Filed underHeard On WCCO-AM
A Short History of WCCO Radio
Larry Haeg talks to a Former WCCO General Manager about the Birth of WLAG and WCCO in the 20′s
WCCO began broadcasting in the region on September 4, 1922 as WLAG, known as “the Call of the North”, from a hotel near Loring Park, in Minneapolis, Minnesota. However, the station soon landed in financial trouble and closed down in 1924. Washburn Crosby Company, forerunner of General Mills, took over the station and renamed it to WCCO (for Washburn Crosby COmpany), and broadcasts resumed less than two months later on October 2, 1924 from its current transmitter site in Coon Rapids (then known as Anoka Township). But for that brief interruption, WCCO would be the oldest station on the air today in Minnesota. It originally broadcast at 710 AM.
In the early days of radio, WCCO was a powerful force in the development of better and more powerful transmitters. On November 11, 1928 with the implementation of the FCC’s General Order 40, WCCO changed its frequency to 810 kHz and was granted clear-channel status. It signed on with 50,000 watts for the first time in September 1932. In the 1930s, two additional 300-foot towers were added to increase the range of the station’s signal, allowing it to be picked up as far away as Hawaii and the Caribbean Sea when atmospheric conditions were right. Later in 1932, CBS bought WCCO from General Mills, and it remains affiliated with the CBS Radio Network to this day.
WCCO activated a new 654-foot tower in Coon Rapids in 1939 This is the same tower used today, although the broadcast frequency was changed to 830 kHz as a result of the 1941 North American Radio Broadcasting Agreement.
Due to the tower’s height and power, as well as Minnesota’s mostly flat landscape, WCCO boasts one of the largest coverage areas in the country. During the day, it provides at least grade B coverage of almost all of Minnesota (as far north as Duluth and as far south as Rochester), plus large portions of Iowa and Wisconsin. Under the right conditions, it reaches into portions of North and South Dakota. At night, the station’s signal typically reaches across many U.S. states and Canadian provinces. Certain conditions can make the signal stretch much farther— legendary station personality Howard Viken says that he once picked up the station while he was stationed at Guadalcanal in 1943! In 2005, WCCO began broadcasting in the High Definition.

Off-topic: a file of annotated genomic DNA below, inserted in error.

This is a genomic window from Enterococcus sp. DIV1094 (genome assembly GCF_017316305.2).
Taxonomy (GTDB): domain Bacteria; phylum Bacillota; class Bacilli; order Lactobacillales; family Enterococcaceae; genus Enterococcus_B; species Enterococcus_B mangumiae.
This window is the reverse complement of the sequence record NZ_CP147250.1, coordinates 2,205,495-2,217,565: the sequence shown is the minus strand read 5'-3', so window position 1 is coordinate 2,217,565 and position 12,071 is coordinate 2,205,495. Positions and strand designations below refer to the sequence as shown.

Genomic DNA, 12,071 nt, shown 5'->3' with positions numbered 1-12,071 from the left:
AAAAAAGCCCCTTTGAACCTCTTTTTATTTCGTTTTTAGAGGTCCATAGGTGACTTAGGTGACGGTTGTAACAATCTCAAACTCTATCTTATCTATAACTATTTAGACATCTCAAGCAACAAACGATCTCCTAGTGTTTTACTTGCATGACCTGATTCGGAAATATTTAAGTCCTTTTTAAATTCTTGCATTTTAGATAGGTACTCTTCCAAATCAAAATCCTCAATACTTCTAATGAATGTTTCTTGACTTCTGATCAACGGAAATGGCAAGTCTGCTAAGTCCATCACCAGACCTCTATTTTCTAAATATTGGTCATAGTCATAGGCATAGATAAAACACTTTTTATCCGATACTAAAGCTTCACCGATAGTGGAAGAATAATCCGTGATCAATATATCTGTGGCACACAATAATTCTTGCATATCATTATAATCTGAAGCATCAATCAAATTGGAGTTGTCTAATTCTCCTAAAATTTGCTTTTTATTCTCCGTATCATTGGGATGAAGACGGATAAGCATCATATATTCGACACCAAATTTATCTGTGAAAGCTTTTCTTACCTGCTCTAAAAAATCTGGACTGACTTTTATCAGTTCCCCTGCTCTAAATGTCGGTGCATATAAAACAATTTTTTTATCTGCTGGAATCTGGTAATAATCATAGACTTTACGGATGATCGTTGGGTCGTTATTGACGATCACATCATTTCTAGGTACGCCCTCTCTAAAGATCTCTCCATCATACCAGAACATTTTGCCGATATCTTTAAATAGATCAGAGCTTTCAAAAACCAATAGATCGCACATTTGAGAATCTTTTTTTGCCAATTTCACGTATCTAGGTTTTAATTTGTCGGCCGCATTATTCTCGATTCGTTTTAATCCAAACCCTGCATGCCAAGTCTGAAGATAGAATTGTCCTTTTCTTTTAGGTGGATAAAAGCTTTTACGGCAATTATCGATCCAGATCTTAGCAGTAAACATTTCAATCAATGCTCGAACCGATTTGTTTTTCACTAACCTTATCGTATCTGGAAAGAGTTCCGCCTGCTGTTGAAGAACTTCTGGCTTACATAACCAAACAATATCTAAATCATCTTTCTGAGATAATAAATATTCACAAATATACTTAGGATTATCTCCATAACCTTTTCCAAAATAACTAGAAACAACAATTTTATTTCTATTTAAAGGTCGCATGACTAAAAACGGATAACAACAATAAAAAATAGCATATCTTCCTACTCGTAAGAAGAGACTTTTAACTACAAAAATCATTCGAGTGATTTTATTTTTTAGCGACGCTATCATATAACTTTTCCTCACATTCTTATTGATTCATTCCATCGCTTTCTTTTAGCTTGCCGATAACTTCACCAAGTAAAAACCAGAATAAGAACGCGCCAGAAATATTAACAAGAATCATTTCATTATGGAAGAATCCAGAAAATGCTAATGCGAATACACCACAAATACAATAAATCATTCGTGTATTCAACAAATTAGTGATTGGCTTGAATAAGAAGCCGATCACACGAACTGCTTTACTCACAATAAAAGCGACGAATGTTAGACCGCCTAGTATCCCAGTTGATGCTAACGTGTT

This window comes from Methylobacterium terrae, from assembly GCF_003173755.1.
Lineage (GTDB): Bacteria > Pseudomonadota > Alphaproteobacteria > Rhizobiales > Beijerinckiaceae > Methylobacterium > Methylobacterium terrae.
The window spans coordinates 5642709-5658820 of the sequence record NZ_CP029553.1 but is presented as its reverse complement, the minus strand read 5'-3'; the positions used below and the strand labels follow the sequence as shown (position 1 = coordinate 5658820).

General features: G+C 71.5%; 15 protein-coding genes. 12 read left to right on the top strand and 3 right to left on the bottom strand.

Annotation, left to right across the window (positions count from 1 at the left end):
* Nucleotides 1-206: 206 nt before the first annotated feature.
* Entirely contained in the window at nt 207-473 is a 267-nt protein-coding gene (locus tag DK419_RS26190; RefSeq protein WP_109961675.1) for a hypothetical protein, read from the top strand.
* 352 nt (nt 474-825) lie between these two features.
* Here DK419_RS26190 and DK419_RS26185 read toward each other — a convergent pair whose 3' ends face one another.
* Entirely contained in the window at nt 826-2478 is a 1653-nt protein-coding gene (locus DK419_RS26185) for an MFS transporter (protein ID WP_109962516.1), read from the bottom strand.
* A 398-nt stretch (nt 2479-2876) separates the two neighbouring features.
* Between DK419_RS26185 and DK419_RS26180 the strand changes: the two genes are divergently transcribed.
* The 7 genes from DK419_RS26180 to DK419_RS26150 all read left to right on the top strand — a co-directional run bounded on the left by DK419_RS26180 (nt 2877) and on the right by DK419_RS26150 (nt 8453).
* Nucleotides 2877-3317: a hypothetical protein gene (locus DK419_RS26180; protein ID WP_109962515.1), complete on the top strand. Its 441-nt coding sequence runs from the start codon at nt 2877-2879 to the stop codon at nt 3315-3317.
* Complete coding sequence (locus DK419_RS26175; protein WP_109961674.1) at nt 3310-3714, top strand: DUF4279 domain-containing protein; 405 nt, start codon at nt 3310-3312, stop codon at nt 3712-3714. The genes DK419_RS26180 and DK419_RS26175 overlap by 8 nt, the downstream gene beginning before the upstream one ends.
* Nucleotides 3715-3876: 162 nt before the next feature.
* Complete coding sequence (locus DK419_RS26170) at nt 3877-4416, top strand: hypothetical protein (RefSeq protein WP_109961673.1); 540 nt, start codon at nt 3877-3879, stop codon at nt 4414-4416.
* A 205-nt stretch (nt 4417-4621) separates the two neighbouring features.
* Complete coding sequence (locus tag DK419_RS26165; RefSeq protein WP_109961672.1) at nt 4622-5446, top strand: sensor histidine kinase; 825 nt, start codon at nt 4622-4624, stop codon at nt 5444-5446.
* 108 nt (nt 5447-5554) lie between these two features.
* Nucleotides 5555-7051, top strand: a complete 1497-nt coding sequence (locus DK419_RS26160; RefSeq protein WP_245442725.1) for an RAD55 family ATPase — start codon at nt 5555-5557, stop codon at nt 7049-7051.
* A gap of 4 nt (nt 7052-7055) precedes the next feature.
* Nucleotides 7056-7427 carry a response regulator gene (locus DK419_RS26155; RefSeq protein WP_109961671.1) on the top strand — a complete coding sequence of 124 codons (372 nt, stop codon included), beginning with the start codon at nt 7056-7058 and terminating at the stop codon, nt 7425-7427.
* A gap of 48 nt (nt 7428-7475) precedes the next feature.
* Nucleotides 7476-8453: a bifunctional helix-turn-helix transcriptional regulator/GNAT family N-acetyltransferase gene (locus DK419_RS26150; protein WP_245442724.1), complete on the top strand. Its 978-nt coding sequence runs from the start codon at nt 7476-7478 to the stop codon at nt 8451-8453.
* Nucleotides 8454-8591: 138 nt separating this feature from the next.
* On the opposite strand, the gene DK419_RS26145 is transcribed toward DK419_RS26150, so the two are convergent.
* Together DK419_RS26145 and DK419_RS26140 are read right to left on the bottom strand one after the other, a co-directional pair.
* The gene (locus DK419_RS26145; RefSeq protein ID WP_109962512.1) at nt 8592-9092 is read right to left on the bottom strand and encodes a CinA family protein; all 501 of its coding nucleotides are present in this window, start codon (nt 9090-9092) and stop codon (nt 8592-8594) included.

WCCO Radio 40th Anniversary Broadcast
WCCO Radio 50th Anniversary Broadcast Part 1
WCCO Radio 50th Anniversary Broadcast Part 2
Cedric Adams, the Twin Cities first “Media Star”
During those early days, WCCO broadcasters were substantial celebrities across the Midwest. Perhaps the greatest of them all was Cedric Adams who first appeared on WCCO in 1931, and broadcast on the station until his death in 1961. Pilots flying over the upper Midwest reported watching the lights go out all over the region each night when Adams finished his 10:00pm newscast. Howard Viken, Maynard Speece, Charlie Boone and Roger Erickson, Jergen Nash, Joyce Lamont, Randy Merriman and many others were so well known and loved that when distinguished broadcaster Steve Cannon “the Iron Ranger” and his cast of charactors, including Backlash LaRue and Ma Linger arrived at WCCO in 1971, he was still thought of by many listeners as the “new guy” nearly until his retirement 26 years later. WCCO Radio is known in its home market by its call letters, the phrase “Minnesota’s 8-3-0″ or the nicknames “‘ CCO” or “The Good Neighbor”, and plays a news and talk-oriented format, with a strong news element, opinion and a number of shows throughout the day. The format also included a broad mix of music, which leaned MOR until the 1980s, when the playlist shifted more toward adult contemporary. The music was gradually phased out by the early 1990s, when the format was changed to all news/talk.
WCCO has also had a longtime reputation of being the station to tune to for emergency information, especially severe weather. Listeners would call in during severe weather events and describe what they see in their locations, supplementing information from the National Weather Service. For many years, they were famous for their “klaxon” alert tone for tornado warnings, which was a purposely irritating, terrible sound designed to alert even the drowsiest listeners of impending danger. This sound was created by putting a metal tape reel on a bulk eraser and pushing the erase button, creating a foghorn-like tone, which was then recorded for subsequent use.
For several years, WCCO has hosted a weekly radio show with the governor of Minnesota. Jesse Ventura had a show while in office as did successor Tim Pawlenty.
WCCO Radio 60th Anniversary Broadcast
WCCO personalities include longtime Star Tribune columnist Sid Hartman, morning show host Dave Lee and Meteorologist Mike Lynch, Chad Hartman, John Williams, Mike Max, John Hines and Tommy Mischke.
The WCCO Radio Newsroom includes Steve Murphy, Bruce Hagevik, Adam Carter, Susie Jones, Edgar Linares, Courtney King and News Director Daphne Adato.
1962 Rose Bowl
WCCO is the new home for Minnesota Timberwolves Basketball.
To see a photo gallery of WCCO Radio through the years, click here!